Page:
With the Bank of England taking a super-dovish stance towards monetary policy, the immediate reaction outside of the Pound was a noticeable rally in the FTSE 100 equity benchmark. In response to an announcement that the Central Bank will restart purchases of government and corporate debt, equities surged to the upside amid expectations that the increased accommodation would spur demand for higher yielding assets like stocks. Furthermore, the rising probability of additional accommodation down the road has fed speculation that this is just the beginning of a new leg in the ongoing bull market after the index reversed from a bear market it fell into back in 2015. Although the global outlook remains subdued and the UK economy is forecast to experience significant growth deceleration heading into 2017, conditions are ripe for a sustained uptrend in the FTSE 100.
Accommodation Spells Upside
The sheer amount of evidence to support the relationship between central bank balance sheet expansion and the pricing of stock benchmarks has been growing since the wake of the last financial crisis, when the US Federal Reserve’s material support for the economy was unveiled. Balance sheet expansion that began in 2009 was closely mirrored by gains in the Dow Jones Industrial Average as evidenced by the chart below. The reason for the relationship is quite simple. As borrowing rates are pushed lower, investors normally reliant upon fixed income assets, see their returns markedly reduced, forcing them into riskier assets like stocks to make up for the shortfall. With interest rates at record lows, retirees and asset managers needing to show good performance were therefore channeled into the path of least resistance, in this case stocks.
While statisticians will be quick to point out that correlation does not mean causation, in the case of the direct relationship between quantitative easing and rising asset valuations, the proof is abundant. Even though the primary purpose of quantitative easing is to drop borrowing costs in an effort to stimulate lending and investment, in reality these activities tend to come secondary to hoarding capital and seeking higher yielding opportunities. Such has been the case across Europe and Japan since each respective Central Bank implemented and expanded their own asset purchase programs. Although designed to facilitate lending and growth, UK capital expenditures and R&D are likely to fall despite low interest rates. Moreover, now that Gilt yields have plunged to record lows, the obvious choice for investors hunting for yield will likely be the same path of least resistance, in this case being the FTSE 100.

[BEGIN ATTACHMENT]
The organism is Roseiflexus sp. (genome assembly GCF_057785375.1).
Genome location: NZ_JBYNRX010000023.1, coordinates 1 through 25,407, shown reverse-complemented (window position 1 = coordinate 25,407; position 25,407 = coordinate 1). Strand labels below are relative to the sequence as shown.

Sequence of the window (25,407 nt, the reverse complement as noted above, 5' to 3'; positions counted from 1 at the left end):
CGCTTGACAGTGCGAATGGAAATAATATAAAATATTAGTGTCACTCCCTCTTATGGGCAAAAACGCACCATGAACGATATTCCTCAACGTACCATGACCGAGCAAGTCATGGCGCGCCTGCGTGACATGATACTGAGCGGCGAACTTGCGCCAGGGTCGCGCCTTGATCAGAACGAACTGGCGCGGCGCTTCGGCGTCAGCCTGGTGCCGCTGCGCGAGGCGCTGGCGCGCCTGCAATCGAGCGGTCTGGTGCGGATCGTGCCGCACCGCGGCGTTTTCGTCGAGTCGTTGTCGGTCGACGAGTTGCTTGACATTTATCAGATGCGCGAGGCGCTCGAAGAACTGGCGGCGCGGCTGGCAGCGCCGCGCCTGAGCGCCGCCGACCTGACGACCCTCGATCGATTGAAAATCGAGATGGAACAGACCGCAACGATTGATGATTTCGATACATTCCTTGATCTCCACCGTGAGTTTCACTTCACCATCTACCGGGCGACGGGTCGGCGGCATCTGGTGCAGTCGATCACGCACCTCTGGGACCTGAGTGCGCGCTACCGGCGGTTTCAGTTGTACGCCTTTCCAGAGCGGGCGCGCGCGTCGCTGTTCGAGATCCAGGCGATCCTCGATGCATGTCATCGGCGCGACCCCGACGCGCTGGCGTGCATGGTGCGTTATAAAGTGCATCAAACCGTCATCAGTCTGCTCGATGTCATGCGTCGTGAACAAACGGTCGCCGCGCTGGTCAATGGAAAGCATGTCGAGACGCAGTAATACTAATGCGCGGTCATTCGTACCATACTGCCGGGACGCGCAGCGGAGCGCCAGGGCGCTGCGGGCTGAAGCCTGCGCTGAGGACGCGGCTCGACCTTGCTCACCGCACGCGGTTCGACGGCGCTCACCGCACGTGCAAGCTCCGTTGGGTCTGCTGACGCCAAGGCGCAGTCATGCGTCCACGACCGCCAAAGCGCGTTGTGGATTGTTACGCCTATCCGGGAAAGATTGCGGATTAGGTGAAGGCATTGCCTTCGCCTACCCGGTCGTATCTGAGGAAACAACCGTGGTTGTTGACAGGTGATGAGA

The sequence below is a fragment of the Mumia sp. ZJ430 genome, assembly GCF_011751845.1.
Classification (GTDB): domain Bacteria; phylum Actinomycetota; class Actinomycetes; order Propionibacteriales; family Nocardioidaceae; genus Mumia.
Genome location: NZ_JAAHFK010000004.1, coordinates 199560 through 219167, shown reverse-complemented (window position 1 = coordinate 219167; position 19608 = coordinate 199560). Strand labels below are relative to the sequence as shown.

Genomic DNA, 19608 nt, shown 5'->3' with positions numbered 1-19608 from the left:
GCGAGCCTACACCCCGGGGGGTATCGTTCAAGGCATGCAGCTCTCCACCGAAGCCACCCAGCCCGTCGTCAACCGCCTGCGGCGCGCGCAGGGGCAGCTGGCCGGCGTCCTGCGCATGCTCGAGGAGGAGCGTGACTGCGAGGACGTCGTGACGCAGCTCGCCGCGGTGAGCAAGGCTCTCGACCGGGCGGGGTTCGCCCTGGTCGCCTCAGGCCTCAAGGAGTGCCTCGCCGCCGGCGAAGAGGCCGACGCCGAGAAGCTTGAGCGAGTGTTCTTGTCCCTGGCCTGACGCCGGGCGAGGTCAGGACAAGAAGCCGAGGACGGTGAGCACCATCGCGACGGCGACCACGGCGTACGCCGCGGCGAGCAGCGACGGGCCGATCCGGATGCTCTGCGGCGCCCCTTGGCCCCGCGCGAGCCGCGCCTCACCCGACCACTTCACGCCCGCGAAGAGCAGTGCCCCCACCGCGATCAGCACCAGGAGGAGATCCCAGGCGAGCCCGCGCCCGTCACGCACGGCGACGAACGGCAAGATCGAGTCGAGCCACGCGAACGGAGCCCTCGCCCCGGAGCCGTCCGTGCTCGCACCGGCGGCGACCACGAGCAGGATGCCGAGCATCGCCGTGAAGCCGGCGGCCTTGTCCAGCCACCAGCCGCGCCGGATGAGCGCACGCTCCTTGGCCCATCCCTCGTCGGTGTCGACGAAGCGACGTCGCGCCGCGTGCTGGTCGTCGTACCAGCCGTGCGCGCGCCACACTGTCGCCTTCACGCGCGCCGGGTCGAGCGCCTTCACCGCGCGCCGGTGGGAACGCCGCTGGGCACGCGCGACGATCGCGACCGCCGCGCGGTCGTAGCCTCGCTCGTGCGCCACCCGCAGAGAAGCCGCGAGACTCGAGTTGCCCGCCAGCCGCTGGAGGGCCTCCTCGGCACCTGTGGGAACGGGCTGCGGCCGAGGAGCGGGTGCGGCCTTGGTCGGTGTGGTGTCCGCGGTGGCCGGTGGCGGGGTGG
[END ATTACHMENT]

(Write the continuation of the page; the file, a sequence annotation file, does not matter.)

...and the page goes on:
After closing above key resistance at 6435 in the days that followed the EU referendum vote, the upside breakout capped off the earlier formation of a head & shoulders bearish pattern in the FTSE 100 that had been in the process of forming for the better part of 9-months. The move above the neckline at 6435 sent the benchmark bounding towards the next resistance level at 6775. While stocks were largely held back from appreciating on the basis of a strong Pound which reduced the appeal of UK stocks from a relative value standpoint, the wave of losses that have since ensued have added to their attractiveness. Helping to boost the bullish outlook for stocks are the moving averages which are currently trending below the price action, with both the 50-day and 200-day moving higher and acting as support for the index.
Aside from the bullish breakout, the emergence near-term of an equidistant channel formation is adding to the predominantly bullish bias in the FTSE 100. Even though the index’s price is currently trending near the middle of the range, in the event of another pullback, ideal bullish positions established near the lower channel line should conceivably target the upper channel line for an exit. The only level that stands in the way of further appreciation is resistance at 6775. However, there are some concerns that the FTSE 100 is approaching overbought territory. For one, the relative strength index is just shy of the 70.0 level that traditionally signifies the instrument as slightly overvalued. Moreover, falling trading volumes indicate that the current rally higher is based on weak buying pressure and not strong momentum, potentially setting the FTSE 100 up for a pullback towards support at 6435.
The key determinants for the how the FTSE 100 behaves over the coming weeks and months depends largely on how the revived asset purchase program performs and whether or not it is expanded.Additionally, outside of Central Bank balance sheet expansion, any sustained losses in the Pound will likely continue to support upside momentum in the FTSE 100. Upcoming employment data from the US alongside speculation that another rate hike is possible before the end of the year could catalyze a dollar rally that drives the GBPUSD pair even lower from current levels. Should this be complemented by expanded asset purchases, the FTSE 100 is likely to see buying pressure persist over the medium-term towards resistance at 6775.